With Texas A&M's impending departure from the Big 12, here's a look at OU's and OSU's options for the future:
PLAN A: STRONG BIG 12
Action: Add Brigham Young and preferably two other notable schools, like TCU and any number of candidates. Louisville, Pitt, Air Force.
Upside: Going back to 12 teams would signal that the Big 12 is ready to stand and fight. BYU is a national brand, and TCU just won the Rose Bowl. A trio of BYU, TCU and take-your-pick would at least get the Big 12 back close to where it was before the 2010 defections.
Downside: Travel would be stretched, perhaps from the Eastern Time Zone to Provo, Utah. Long-term viability would still be in question. Overall television appeal wouldn't be quite as high as pre-2010.
Chances: 34 percent. BYU isn't sure it wants to join a shaky league, Texas apparently doesn't want TCU in the league and some in the Big 12 still are stuck on the idea of 10.
PLAN B: PAC-16
Action: OU and OSU join with two other Big 12 members, preferably Texas Tech and Texas, in going West and forming an East Division of the Pac-16, which also would include Utah, Colorado, Arizona and Arizona State.
Upside: The Bedlam rivals would be in the first megaconference, which has a bright economic future thanks to the innovations of commissioner Larry Scott. They also would retain recruiting ties to the state of Texas, thanks to membership with UT and Tech. And they would be entering a new conference among friends; five of the eight teams in their division would have come from the Big 12.
Downside: Travel, especially for non-football, could be a hassle, depending on the scheduling format. And while the Texas recruiting ties are retained, they won't be as strong as in the Big 12. OU and OSU also would be leaving long-time friends Iowa State, Kansas State, Kansas and Missouri.
Chances: 45 percent. Texas will be a difficult sell, because of its Longhorn Network and its exalted status in the Big 12. Without Texas, the Pac-12 isn't as excited about expansion, and the Sooners and Cowboys aren't as excited about going. A Texas Tech/Missouri pairing with OU and OSU doesn't have quite the same luster.
PLAN C: WEAKENED BIG 12
Action: Find a solitary replacement for A&M – Houston, anyone? – and keep plugging along.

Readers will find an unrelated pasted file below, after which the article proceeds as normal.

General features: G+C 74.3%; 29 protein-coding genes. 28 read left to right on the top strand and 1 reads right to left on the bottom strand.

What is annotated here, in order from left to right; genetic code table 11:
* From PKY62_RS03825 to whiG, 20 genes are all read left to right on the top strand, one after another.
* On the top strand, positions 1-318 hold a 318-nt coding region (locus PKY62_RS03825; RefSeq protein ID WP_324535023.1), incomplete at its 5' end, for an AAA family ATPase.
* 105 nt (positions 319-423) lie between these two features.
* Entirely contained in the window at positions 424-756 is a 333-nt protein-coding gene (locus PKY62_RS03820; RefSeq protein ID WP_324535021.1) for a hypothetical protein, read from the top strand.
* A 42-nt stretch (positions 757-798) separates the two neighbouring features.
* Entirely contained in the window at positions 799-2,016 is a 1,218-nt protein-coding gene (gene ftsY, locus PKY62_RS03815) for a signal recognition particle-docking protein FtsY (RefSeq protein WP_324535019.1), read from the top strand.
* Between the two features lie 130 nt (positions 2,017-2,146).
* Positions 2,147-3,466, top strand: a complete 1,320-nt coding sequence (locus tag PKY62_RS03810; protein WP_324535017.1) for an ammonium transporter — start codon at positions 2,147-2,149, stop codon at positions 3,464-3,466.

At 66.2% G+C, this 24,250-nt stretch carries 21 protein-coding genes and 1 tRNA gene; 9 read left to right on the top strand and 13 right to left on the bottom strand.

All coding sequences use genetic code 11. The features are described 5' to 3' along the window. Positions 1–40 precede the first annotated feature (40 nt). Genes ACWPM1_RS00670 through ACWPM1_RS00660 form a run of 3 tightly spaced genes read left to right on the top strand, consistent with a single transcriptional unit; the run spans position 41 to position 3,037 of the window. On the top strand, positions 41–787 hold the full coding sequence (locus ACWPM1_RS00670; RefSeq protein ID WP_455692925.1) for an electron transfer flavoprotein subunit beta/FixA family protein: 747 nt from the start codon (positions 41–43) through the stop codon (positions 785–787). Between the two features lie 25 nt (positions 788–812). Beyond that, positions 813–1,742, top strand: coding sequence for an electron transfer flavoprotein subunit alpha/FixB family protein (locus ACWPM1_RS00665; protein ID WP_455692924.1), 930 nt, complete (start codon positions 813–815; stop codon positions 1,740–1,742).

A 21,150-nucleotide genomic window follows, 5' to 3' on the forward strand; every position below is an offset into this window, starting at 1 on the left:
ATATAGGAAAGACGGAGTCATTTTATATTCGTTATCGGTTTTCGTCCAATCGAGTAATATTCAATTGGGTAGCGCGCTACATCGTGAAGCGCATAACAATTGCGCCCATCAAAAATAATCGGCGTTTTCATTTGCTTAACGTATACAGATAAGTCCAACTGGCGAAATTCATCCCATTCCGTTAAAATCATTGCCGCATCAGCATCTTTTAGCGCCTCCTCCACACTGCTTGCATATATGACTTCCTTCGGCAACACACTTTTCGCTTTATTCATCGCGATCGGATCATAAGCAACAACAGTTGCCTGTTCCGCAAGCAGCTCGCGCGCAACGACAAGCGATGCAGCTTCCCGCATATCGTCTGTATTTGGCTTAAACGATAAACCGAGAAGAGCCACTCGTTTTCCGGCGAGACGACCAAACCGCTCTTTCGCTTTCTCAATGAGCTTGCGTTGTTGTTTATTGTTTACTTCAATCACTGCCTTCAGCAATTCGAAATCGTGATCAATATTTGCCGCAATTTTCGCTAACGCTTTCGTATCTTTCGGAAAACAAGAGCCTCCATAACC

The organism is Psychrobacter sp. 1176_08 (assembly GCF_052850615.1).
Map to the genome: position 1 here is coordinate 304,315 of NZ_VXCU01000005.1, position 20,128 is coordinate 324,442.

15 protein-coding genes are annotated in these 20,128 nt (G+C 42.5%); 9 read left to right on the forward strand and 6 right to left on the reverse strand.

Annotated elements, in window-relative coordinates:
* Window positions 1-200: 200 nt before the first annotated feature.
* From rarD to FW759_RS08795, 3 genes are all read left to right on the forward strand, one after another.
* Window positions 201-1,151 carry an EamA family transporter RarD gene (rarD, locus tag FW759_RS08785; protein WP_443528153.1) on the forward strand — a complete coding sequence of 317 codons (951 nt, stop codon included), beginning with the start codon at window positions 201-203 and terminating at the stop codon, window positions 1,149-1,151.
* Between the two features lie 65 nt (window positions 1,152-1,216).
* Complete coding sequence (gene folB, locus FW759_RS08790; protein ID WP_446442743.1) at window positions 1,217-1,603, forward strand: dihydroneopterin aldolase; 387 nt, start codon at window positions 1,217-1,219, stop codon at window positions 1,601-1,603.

Upside: The Texas recruiting ties would stay strong, and avenues to the BCS are easier than ever, with a weakened league.
Downside: The Big 12's long-term viability would be minimal. The conference would remain a league for poaching, with OU and Missouri, primarily, candidates to be plucked by another conference at any time. Pragmatically, the league's football reputation would take a hit, too. The Big 12 would be considered better than only the Big East among BCS conferences, perhaps on par with the ACC.
Chances: 17 percent.
PLAN D: SEC
Action: If OU is left with no good options, the Sooners could reconsider their reluctance to join the Southeastern Conference and even could petition for the Cowboys to come with them. The SEC has stated it does not want to destroy a conference, which means if it wants to expand to 16, it could look at the deathbed Big 12 rather than the ACC.
Upside: The Bedlam rivals would be in the nation's premier football conference. Lots of money, lots of notoriety, lots of prestige.
Downside: OU and OSU would be in a league they really don't want to be in, culturally, with little more Texas ties than the teams they're suddenly competing against. The road to the BCS or a national championship would be more difficult.
Chances: 1 percent.
PLAN E: SEPARATE
Action: OU eventually could be left with no good options and reconsider the SEC, or possibly even the Big Ten, should that league look Southwest, leaving OSU to cobble together a league with the remnants of the Big 12, perhaps as a western division of Big East football.
Upside: OU would be in a premier conference. OSU would theoretically retain Texas recruiting ties.
Downside: In the SEC, OU would be in a league it really doesn't want to be in, with few familiar faces. OSU would be in a sub-par league, with less financial benefits.
Chances: 3 percent.